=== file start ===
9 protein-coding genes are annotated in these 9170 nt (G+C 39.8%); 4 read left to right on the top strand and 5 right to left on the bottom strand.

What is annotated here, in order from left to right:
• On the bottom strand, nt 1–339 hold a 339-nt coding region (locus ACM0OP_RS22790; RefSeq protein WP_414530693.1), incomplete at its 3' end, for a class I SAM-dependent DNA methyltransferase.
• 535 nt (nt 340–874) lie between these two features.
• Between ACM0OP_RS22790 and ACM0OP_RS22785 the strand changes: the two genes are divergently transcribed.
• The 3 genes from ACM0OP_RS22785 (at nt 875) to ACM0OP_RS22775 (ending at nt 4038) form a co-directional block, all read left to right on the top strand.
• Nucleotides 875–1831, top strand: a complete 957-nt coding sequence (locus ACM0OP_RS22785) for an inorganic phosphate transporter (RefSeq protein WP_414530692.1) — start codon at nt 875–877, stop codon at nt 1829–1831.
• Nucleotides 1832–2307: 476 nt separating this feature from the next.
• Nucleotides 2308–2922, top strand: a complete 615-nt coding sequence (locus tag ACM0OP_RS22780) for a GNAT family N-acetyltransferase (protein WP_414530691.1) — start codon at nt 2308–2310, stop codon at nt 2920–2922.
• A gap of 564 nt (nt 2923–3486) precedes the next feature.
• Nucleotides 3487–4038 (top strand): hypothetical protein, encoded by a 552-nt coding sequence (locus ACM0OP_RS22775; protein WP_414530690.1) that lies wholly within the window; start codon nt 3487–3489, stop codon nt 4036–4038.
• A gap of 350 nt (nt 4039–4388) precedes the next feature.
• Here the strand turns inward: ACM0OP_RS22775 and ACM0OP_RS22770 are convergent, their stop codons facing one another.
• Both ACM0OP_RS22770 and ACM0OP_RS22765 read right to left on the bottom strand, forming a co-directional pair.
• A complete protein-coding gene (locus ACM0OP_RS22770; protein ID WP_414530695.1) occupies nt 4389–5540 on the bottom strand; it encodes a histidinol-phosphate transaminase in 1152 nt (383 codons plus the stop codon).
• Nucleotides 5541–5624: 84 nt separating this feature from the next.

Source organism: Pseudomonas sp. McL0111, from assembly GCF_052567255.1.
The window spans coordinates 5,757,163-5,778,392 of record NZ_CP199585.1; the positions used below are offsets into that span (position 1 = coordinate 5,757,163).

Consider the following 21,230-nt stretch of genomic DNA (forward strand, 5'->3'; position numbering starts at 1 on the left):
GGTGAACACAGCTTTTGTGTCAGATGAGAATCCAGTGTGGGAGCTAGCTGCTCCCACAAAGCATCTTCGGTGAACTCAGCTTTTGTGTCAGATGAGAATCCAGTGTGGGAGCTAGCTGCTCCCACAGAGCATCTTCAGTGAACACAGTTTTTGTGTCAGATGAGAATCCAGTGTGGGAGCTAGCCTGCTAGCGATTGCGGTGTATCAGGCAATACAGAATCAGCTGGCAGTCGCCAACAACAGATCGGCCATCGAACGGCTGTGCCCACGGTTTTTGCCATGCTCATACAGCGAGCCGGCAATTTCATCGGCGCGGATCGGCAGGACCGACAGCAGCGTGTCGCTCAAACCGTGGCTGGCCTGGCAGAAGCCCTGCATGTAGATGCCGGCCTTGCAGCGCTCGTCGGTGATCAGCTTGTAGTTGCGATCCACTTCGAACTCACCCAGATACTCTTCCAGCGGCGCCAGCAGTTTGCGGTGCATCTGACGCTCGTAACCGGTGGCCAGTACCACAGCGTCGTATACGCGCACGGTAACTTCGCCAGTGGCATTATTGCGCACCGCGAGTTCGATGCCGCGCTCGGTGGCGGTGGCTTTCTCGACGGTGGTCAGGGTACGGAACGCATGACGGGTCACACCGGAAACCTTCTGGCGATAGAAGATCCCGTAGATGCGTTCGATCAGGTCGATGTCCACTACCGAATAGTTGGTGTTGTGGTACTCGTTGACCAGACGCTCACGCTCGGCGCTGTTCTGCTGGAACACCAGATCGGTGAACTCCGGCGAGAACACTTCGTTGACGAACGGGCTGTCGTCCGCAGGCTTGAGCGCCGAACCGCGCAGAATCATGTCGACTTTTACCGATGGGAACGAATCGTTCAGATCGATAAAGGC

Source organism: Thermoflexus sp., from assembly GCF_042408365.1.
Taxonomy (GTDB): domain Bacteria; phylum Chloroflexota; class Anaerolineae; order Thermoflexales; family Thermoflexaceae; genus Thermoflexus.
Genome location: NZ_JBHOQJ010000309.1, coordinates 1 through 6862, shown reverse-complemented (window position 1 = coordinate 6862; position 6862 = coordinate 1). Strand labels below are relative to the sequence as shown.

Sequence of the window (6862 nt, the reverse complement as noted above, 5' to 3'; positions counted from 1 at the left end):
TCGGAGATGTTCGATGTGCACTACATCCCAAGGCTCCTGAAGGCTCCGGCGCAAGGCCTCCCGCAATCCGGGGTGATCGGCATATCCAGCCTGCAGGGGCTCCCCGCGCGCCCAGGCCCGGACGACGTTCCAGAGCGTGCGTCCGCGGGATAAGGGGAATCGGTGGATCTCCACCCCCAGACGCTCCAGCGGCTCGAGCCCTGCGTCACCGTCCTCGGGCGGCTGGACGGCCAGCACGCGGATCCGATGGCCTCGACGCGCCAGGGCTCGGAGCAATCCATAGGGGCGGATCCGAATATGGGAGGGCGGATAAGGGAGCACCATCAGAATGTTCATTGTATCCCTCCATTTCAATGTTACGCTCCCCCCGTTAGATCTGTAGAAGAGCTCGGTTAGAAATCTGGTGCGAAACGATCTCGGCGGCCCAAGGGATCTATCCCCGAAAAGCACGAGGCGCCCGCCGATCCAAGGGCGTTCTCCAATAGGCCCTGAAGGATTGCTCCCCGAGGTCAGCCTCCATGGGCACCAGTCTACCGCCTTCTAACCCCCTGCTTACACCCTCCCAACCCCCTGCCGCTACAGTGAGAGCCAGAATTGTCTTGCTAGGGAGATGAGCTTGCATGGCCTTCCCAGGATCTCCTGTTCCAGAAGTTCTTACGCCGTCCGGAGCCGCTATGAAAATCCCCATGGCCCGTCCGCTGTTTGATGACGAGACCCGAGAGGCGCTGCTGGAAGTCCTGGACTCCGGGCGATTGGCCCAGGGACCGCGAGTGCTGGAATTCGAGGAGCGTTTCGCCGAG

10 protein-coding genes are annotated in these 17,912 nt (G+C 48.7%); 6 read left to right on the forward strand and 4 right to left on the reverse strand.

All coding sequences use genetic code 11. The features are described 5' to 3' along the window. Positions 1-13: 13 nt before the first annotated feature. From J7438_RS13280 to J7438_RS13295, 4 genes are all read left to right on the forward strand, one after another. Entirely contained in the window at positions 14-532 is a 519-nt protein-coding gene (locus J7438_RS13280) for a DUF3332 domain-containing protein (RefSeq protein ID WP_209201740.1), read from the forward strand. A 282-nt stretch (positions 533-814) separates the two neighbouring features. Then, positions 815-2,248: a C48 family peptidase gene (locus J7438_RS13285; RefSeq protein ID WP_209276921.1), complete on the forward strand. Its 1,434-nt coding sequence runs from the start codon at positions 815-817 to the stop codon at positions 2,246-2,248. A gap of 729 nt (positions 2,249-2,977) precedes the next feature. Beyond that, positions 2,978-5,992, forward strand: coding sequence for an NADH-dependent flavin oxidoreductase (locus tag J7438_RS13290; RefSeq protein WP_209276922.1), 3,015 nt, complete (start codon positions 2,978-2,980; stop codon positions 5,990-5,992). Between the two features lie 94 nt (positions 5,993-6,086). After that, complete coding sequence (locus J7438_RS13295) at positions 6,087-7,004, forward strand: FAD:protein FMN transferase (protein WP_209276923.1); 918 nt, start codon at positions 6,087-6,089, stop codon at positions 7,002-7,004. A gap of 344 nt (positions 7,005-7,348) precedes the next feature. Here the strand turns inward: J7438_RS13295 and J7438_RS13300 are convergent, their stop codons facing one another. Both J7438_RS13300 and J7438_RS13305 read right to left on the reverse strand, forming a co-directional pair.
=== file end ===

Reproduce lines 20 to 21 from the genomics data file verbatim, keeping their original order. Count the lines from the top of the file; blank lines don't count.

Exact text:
GGTGAACACAGCTTTTGTGTCAGATGAGAATCCAGTGTGGGAGCTAGCTGCTCCCACAAAGCATCTTCGGTGAACTCAGCTTTTGTGTCAGATGAGAATCCAGTGTGGGAGCTAGCTGCTCCCACAGAGCATCTTCAGTGAACACAGTTTTTGTGTCAGATGAGAATCCAGTGTGGGAGCTAGCCTGCTAGCGATTGCGGTGTATCAGGCAATACAGAATCAGCTGGCAGTCGCCAACAACAGATCGGCCATCGAACGGCTGTGCCCACGGTTTTTGCCATGCTCATACAGCGAGCCGGCAATTTCATCGGCGCGGATCGGCAGGACCGACAGCAGCGTGTCGCTCAAACCGTGGCTGGCCTGGCAGAAGCCCTGCATGTAGATGCCGGCCTTGCAGCGCTCGTCGGTGATCAGCTTGTAGTTGCGATCCACTTCGAACTCACCCAGATACTCTTCCAGCGGCGCCAGCAGTTTGCGGTGCATCTGACGCTCGTAACCGGTGGCCAGTACCACAGCGTCGTATACGCGCACGGTAACTTCGCCAGTGGCATTATTGCGCACCGCGAGTTCGATGCCGCGCTCGGTGGCGGTGGCTTTCTCGACGGTGGTCAGGGTACGGAACGCATGACGGGTCACACCGGAAACCTTCTGGCGATAGAAGATCCCGTAGATGCGTTCGATCAGGTCGATGTCCACTACCGAATAGTTGGTGTTGTGGTACTCGTTGACCAGACGCTCACGCTCGGCGCTGTTCTGCTGGAACACCAGATCGGTGAACTCCGGCGAGAACACTTCGTTGACGAACGGGCTGTCGTCCGCAGGCTTGAGCGCCGAACCGCGCAGAATCATGTCGACTTTTACCGATGGGAACGAATCGTTCAGATCGATAAAGGC

Source organism: Thermoflexus sp., from assembly GCF_042408365.1.